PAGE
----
Kevin Clark of Bluebox took us through the application demonstrating the games, magazines, audio and visuals securely loaded onto the tablet. Airlines are able to brand the software to align with their image giving passengers a holistic experience and no shortage of entertainment options. It was a busy EXPO for DMD Phantom and Bluebox, “never a dull moment on the trade show floor,” laughs Clark.
Philippine Airlines (PAL) announced their continued partnership with OnAir on September 17th at the APEX/IFSA EXPO to bring Wi-Fi and Global System for Mobile communications (GSM) onto all of their A330 and select A340 fleets. They have started removing embedded in-flight entertainment in business class on A330s in favor of the new connectivity service. Passengers can access a range of movies and television programs onboard through the wireless system using their own devices, and so far the response from customers has been positive.
Ana Leah Rodriguez, head of Marketing and Ancillary Revenue for Philippine Airlines, explained that for certain markets like the Middle East this is the right option for the company. “On selected routes and aircraft, OnAir allows PAL to give a different type of service and concept in business class,” Rodriguez said.
CEO of OnAir, Ian Dawkins, agrees with Rodriguez and believes this change is the way of the future. “I believe Philippine Airlines are setting the benchmark which other airlines will follow in coming years,” Dawkins said.
OnAir Play, a wireless entertainment media solution, was introduced onboard PAL in May this year, and PAL’s B77-300ER aircraft are also equipped with Mobile OnAir and Internet OnAir. As Dawkins adds, “There is no better proof of an airline’s confidence in your products than a follow-on fleet extension order within a short timeframe.”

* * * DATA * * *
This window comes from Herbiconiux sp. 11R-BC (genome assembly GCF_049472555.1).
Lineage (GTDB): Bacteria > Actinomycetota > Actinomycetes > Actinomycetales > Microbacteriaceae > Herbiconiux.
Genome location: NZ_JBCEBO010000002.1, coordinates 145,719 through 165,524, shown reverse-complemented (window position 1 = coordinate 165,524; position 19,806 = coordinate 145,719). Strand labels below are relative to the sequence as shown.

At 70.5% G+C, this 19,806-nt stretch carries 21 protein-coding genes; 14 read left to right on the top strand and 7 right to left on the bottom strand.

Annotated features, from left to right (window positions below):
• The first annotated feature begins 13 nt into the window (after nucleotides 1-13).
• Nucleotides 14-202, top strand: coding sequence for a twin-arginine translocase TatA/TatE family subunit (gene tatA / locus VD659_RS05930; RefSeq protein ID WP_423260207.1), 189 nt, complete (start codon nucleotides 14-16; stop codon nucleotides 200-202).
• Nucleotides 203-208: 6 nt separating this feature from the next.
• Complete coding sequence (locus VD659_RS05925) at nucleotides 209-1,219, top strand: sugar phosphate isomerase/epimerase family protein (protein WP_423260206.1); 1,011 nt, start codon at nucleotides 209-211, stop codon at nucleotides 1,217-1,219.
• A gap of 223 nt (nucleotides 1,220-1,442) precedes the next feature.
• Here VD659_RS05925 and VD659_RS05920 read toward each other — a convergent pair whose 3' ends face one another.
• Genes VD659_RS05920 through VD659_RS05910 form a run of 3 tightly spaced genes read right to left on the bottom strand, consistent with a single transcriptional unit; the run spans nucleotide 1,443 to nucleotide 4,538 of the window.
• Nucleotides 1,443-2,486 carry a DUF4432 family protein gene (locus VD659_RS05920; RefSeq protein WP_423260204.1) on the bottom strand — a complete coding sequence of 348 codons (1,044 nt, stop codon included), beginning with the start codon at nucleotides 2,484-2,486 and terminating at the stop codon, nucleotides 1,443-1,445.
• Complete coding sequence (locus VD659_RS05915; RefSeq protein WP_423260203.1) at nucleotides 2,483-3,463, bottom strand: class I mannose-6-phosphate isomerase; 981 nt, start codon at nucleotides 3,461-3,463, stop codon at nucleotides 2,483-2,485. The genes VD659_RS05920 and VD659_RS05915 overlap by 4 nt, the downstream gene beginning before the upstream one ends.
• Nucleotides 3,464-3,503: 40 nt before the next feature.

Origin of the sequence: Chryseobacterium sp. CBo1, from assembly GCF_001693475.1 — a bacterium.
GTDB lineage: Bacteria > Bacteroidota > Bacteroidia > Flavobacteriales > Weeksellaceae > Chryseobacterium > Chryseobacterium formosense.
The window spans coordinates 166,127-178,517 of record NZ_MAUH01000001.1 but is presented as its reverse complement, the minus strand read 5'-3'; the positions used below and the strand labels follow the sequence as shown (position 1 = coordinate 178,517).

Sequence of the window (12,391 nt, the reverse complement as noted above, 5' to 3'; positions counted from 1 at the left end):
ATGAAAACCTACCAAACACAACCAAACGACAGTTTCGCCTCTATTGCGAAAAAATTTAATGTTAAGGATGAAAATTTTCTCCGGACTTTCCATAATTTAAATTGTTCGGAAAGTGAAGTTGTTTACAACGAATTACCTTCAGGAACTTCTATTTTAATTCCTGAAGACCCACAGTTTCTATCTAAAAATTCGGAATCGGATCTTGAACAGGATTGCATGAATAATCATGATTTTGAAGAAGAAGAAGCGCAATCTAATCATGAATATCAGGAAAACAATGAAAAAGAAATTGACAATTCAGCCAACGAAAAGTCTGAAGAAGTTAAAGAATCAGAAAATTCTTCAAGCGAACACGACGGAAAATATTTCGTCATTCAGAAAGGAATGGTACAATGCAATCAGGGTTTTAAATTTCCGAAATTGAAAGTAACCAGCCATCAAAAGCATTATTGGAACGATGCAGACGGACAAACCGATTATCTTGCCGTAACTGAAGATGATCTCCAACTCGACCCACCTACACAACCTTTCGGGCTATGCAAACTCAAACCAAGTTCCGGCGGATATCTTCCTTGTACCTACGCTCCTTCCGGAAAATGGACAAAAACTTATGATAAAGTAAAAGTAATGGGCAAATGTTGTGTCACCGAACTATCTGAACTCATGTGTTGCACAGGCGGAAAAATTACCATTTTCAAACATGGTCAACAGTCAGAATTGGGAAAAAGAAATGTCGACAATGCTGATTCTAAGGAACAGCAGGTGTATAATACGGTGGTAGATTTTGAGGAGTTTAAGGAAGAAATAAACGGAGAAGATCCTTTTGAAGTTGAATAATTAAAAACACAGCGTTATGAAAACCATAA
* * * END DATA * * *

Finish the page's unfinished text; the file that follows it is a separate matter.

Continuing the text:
TEAC was founded in 1953 producing magnetic and optical recording technologies and in the 1970s, began working with the military. In-flight-entertainment wasn’t even a thought as they serviced military planes, building the world’s first videotape cassette in 1972. When the company realized their robust, rugged, turbulence-proof hardware, which comes with a 21-year guarantee, was successfully surviving military missions they wondered if there might be other in-flight opportunities where their products would thrive.
Since their early days TEAC has been an innovator, developing advanced state-of-the-art technologies and products designed for audio, video and data recording markets. TEAC entered the world of in-flight entertainment (IFE) in 1996 with products based on NASA certified technology. Quality, performance and reliability were their focus then and remain their focus today.
David Husted, senior vice-president of Strategic Business Development for TEAC, is excited to be back in the commercial airline arena. He explained to us that for the last 10 years TEAC explored other ventures. TEAC never left IFE but that the company’s marketing efforts were elsewhere and now they’re back in full force at events like the APEX/IFSA EXPO and other key trade shows around the world. Their plug-and-play hardware is easily adaptable, easy to upgrade to stay with changing IFE demands and cost effective.
APEX/IFSA EXPO was a great opportunity for TEAC to reconnect and be the new kid back on the block, again, but this time with a wealth of experience to back them up.